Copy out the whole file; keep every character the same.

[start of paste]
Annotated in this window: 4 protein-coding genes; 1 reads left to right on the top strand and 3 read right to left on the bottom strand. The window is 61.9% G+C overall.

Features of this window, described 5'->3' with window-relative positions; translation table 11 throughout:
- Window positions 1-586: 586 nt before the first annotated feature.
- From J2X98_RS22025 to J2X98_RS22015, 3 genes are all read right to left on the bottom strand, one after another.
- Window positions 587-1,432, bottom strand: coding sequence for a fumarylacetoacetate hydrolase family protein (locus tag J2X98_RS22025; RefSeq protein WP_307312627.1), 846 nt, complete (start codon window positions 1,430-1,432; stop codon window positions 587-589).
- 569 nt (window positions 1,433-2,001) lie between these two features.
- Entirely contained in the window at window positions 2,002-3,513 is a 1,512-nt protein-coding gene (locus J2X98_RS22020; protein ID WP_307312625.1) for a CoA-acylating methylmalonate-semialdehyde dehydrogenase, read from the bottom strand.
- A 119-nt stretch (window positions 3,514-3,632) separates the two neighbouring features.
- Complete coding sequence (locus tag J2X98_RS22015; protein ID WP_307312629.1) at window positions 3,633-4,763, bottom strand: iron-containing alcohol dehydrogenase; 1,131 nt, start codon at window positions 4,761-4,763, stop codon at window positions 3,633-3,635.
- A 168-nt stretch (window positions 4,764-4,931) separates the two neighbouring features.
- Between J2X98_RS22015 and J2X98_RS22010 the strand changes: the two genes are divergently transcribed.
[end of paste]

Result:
Annotated in this window: 4 protein-coding genes; 1 reads left to right on the top strand and 3 read right to left on the bottom strand. The window is 61.9% G+C overall.

Features of this window, described 5'->3' with window-relative positions; translation table 11 throughout:
- Window positions 1-586: 586 nt before the first annotated feature.
- From J2X98_RS22025 to J2X98_RS22015, 3 genes are all read right to left on the bottom strand, one after another.
- Window positions 587-1,432, bottom strand: coding sequence for a fumarylacetoacetate hydrolase family protein (locus tag J2X98_RS22025; RefSeq protein WP_307312627.1), 846 nt, complete (start codon window positions 1,430-1,432; stop codon window positions 587-589).
- 569 nt (window positions 1,433-2,001) lie between these two features.
- Entirely contained in the window at window positions 2,002-3,513 is a 1,512-nt protein-coding gene (locus J2X98_RS22020; protein ID WP_307312625.1) for a CoA-acylating methylmalonate-semialdehyde dehydrogenase, read from the bottom strand.
- A 119-nt stretch (window positions 3,514-3,632) separates the two neighbouring features.
- Complete coding sequence (locus tag J2X98_RS22015; protein ID WP_307312629.1) at window positions 3,633-4,763, bottom strand: iron-containing alcohol dehydrogenase; 1,131 nt, start codon at window positions 4,761-4,763, stop codon at window positions 3,633-3,635.
- A 168-nt stretch (window positions 4,764-4,931) separates the two neighbouring features.
- Between J2X98_RS22015 and J2X98_RS22010 the strand changes: the two genes are divergently transcribed.